Nowadays, companies are becoming more and more dependent on technology, migrating their systems to the cloud to obtain all the advantages of cloud computing services, such as increased mobility, cost reduction, or increased agility and efficiency. In this digital transformation and leap to the cloud, cloud service providers are a fundamental factor. They provide the infrastructure and conditions necessary for any business to work with outsourced processes and data.


Despite the many advantages of cloud computing, it also has some drawbacks, such as the high dependence of companies on cloud service providers. If it is necessary to change cloud service providers at any given time and for any reason, this transition can be very complicated or require a high economic cost. This Vendor lock-in should be taken into account when choosing a cloud provider and starting migration of systems and information to the cloud to avoid a complex situation in the future if the need to change provider arises.


What Vendor lock-in Means in Cloud Computing


Vendor lock-in or vendor lock-in in cloud computing is a complex and dangerous situation that occurs when a customer cannot change service providers. The main reasons why it is not possible to switch between providers or why such a change involves high economic costs are as follows:


  • Incompatibility between technologies.
  • Contractual restrictions
  • Inefficient processes.


Many customers are “trapped” in a service that does not meet their needs due to the complexity or impossibility of migrating cloud services to another provider. Technological captivity creates customer dependency on vendor services, such as applications, hardware, and customized solutions.


Vendor lock-in is a situation that occurs in many areas, as in the case of cell phones that only worked with a single operator or some brands of printers that can only be used with cartridges manufactured by the brand itself.


What is the Risk of Vendor lock-in in Cloud Computing?


Relying on a single service provider is dangerous because the ability to respond to failures or critical situations would limit the possibilities of action, leaving everything in the hands of that provider. If the prospect of migrating to another cloud provider is blocked, the company will find itself in a complex situation with no maneuvering capacity to decide what to do.


An example of this type of risk can be seen in application development, where migration between service providers such as Amazon EC2 and Microsoft Azure cannot be done effectively.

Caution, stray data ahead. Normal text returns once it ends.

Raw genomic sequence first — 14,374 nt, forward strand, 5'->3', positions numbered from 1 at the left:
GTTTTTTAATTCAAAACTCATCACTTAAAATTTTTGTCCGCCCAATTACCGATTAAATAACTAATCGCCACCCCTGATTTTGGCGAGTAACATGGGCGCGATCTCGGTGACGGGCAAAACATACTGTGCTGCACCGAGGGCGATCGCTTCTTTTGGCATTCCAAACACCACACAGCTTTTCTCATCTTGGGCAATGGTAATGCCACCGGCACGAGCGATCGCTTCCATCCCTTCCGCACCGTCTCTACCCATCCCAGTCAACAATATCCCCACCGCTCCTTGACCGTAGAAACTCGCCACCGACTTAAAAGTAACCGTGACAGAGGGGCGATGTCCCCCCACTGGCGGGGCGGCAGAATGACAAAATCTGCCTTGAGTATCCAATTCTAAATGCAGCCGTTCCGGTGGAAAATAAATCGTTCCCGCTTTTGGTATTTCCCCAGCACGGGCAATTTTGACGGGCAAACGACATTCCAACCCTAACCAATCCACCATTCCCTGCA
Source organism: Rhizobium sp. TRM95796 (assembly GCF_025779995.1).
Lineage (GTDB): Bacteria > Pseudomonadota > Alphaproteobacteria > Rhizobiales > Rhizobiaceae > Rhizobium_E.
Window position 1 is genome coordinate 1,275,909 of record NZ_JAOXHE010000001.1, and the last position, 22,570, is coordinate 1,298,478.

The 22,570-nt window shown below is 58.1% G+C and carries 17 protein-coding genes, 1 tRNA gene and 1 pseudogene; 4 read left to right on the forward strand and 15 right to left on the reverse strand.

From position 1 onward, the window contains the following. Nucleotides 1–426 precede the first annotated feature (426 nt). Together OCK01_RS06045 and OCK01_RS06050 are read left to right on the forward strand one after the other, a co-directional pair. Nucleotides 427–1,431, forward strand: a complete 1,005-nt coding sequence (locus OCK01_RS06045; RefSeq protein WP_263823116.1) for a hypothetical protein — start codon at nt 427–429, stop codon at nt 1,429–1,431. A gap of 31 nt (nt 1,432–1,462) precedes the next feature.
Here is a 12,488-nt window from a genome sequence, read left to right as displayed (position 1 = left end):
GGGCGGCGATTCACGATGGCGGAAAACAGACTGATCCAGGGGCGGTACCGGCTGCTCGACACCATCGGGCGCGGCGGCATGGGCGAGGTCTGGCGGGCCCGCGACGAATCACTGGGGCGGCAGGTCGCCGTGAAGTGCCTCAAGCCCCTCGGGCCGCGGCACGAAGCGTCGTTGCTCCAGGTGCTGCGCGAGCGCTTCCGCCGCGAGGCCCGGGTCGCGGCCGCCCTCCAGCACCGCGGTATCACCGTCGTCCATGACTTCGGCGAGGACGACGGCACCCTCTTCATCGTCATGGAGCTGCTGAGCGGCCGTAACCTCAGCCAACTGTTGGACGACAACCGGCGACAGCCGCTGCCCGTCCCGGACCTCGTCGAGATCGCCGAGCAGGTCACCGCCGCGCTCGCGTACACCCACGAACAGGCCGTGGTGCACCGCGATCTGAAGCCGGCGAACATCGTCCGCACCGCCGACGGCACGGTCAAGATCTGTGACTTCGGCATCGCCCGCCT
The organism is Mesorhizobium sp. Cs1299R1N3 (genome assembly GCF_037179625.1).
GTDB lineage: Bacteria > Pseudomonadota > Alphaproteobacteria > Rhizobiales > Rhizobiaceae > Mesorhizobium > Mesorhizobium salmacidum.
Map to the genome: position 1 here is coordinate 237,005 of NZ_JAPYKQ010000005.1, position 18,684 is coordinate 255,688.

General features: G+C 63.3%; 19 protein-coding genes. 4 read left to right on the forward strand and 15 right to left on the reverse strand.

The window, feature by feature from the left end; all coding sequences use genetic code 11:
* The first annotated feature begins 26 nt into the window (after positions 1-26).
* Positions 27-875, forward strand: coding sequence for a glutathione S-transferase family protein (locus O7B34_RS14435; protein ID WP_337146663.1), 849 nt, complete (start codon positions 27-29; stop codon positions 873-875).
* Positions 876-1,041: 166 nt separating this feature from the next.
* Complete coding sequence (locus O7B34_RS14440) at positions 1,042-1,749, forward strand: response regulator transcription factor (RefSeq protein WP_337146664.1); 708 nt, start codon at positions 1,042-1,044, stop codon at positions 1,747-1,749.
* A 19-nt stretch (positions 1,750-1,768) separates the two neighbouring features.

Interoperability between providers and portability are essential qualities that affect the cloud and are vital to avoid the risk of vendor lock-in.


The lack of standards regarding storage and work in the cloud means that technologies between various cloud service providers are incompatible or present serious problems when migrating between them. Cloud-specific measures could mitigate vendor lock-in and achieve portability and interoperability, but the reality is far from this situation.


How to Avoid Vendor lock-in


The main ways to avoid vendor lock-in are:


  • Review the fine print of the cloud service provider’s policies to find out the conditions for moving data to other external services.
  • Find out if the cloud provider offers data migration tools or services that make it possible to move large amounts of data.
  • Choose a cloud provider committed to emerging standards such as CDMI (Cloud Data Management Interface).
  • Mount services on Docker containers to ensure easy migration to other cloud providers.


What is Docker, and How Does It Avoid Technological Captivity?


Containers are a way to package code and all those resources and dependencies necessary for an application or software to run correctly, quickly, and reliably, regardless of the computing environment. Docker is an environment that allows working and deploying applications inside software containers.


One of the main features of Docker containers is their portability. Portability ensures that an application works independently of the environment where it runs and the service it hosts, making it the ideal solution to avoid cloud provider lock-in. By working with Docker containers, a company can move the container to other locations, such as another cloud provider, without worrying about it not working or losing all the work done.


Rescuing the previous example between AWS and Azure and the difficulty of migrating between both platforms, if working with containers, the only work to be done is to move the containers between both providers, as there is no need to reconfigure what is inside them.


In the DevOps methodology, where process automation can offer customers more efficient and faster services, containers facilitate communication and collaborative work between team members. Companies working under the DevOps philosophy can avoid this dependency on the service provider or vendor lock-in since their applications and systems run under these containers independent of the IT environment or service they are hosted. 


There is a lot of concern in companies about this problem of dependence on the provider since the migration to the cloud requires a significant investment and effort, which can be lost if it is necessary to migrate to a new platform for any reason.


The use of containers that allow the isolation of applications and systems from the environment is presented as the best alternative to eliminate the risk or threat of technological captivity.



  Several measures can be taken to avoid a vendor lock-in situation and the company being captive to a single cloud provider. However, the best way to prevent it is to resort to containers such as Docker.